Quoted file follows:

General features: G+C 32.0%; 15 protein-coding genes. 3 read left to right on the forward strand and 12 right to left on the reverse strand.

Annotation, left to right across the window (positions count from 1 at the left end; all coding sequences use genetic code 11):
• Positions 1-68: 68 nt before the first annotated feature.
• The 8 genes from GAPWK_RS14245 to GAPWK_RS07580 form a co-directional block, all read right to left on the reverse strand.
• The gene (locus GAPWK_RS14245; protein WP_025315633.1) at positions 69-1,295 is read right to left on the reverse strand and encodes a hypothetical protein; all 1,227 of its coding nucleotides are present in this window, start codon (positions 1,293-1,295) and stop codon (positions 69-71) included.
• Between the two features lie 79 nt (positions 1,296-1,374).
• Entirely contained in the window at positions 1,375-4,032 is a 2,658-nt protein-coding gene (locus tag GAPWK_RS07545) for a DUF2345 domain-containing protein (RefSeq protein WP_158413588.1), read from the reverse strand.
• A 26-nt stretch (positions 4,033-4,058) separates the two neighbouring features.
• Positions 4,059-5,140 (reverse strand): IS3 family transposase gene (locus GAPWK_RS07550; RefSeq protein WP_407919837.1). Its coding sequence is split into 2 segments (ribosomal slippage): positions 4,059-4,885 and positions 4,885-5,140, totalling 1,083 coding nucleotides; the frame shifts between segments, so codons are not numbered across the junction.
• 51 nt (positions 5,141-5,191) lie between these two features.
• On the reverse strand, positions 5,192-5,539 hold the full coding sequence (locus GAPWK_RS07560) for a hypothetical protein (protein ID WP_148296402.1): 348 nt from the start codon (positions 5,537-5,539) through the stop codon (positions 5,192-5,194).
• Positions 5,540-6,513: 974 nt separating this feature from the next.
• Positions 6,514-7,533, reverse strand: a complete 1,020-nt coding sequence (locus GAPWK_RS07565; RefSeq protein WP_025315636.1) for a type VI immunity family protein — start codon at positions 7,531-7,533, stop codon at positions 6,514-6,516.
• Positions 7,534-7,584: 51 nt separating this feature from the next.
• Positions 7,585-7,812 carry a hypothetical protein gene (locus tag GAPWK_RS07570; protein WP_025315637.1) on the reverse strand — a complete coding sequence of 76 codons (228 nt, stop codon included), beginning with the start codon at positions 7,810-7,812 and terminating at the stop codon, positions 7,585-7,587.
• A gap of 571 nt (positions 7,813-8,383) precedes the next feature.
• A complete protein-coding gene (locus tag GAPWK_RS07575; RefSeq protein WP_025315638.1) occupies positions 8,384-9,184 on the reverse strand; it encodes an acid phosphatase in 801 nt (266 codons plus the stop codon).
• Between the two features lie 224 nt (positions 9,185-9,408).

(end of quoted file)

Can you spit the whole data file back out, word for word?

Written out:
General features: G+C 32.0%; 15 protein-coding genes. 3 read left to right on the forward strand and 12 right to left on the reverse strand.

Annotation, left to right across the window (positions count from 1 at the left end; all coding sequences use genetic code 11):
• Positions 1-68: 68 nt before the first annotated feature.
• The 8 genes from GAPWK_RS14245 to GAPWK_RS07580 form a co-directional block, all read right to left on the reverse strand.
• The gene (locus GAPWK_RS14245; protein WP_025315633.1) at positions 69-1,295 is read right to left on the reverse strand and encodes a hypothetical protein; all 1,227 of its coding nucleotides are present in this window, start codon (positions 1,293-1,295) and stop codon (positions 69-71) included.
• Between the two features lie 79 nt (positions 1,296-1,374).
• Entirely contained in the window at positions 1,375-4,032 is a 2,658-nt protein-coding gene (locus tag GAPWK_RS07545) for a DUF2345 domain-containing protein (RefSeq protein WP_158413588.1), read from the reverse strand.
• A 26-nt stretch (positions 4,033-4,058) separates the two neighbouring features.
• Positions 4,059-5,140 (reverse strand): IS3 family transposase gene (locus GAPWK_RS07550; RefSeq protein WP_407919837.1). Its coding sequence is split into 2 segments (ribosomal slippage): positions 4,059-4,885 and positions 4,885-5,140, totalling 1,083 coding nucleotides; the frame shifts between segments, so codons are not numbered across the junction.
• 51 nt (positions 5,141-5,191) lie between these two features.
• On the reverse strand, positions 5,192-5,539 hold the full coding sequence (locus GAPWK_RS07560) for a hypothetical protein (protein ID WP_148296402.1): 348 nt from the start codon (positions 5,537-5,539) through the stop codon (positions 5,192-5,194).
• Positions 5,540-6,513: 974 nt separating this feature from the next.
• Positions 6,514-7,533, reverse strand: a complete 1,020-nt coding sequence (locus GAPWK_RS07565; RefSeq protein WP_025315636.1) for a type VI immunity family protein — start codon at positions 7,531-7,533, stop codon at positions 6,514-6,516.
• Positions 7,534-7,584: 51 nt separating this feature from the next.
• Positions 7,585-7,812 carry a hypothetical protein gene (locus tag GAPWK_RS07570; protein WP_025315637.1) on the reverse strand — a complete coding sequence of 76 codons (228 nt, stop codon included), beginning with the start codon at positions 7,810-7,812 and terminating at the stop codon, positions 7,585-7,587.
• A gap of 571 nt (positions 7,813-8,383) precedes the next feature.
• A complete protein-coding gene (locus tag GAPWK_RS07575; RefSeq protein WP_025315638.1) occupies positions 8,384-9,184 on the reverse strand; it encodes an acid phosphatase in 801 nt (266 codons plus the stop codon).
• Between the two features lie 224 nt (positions 9,185-9,408).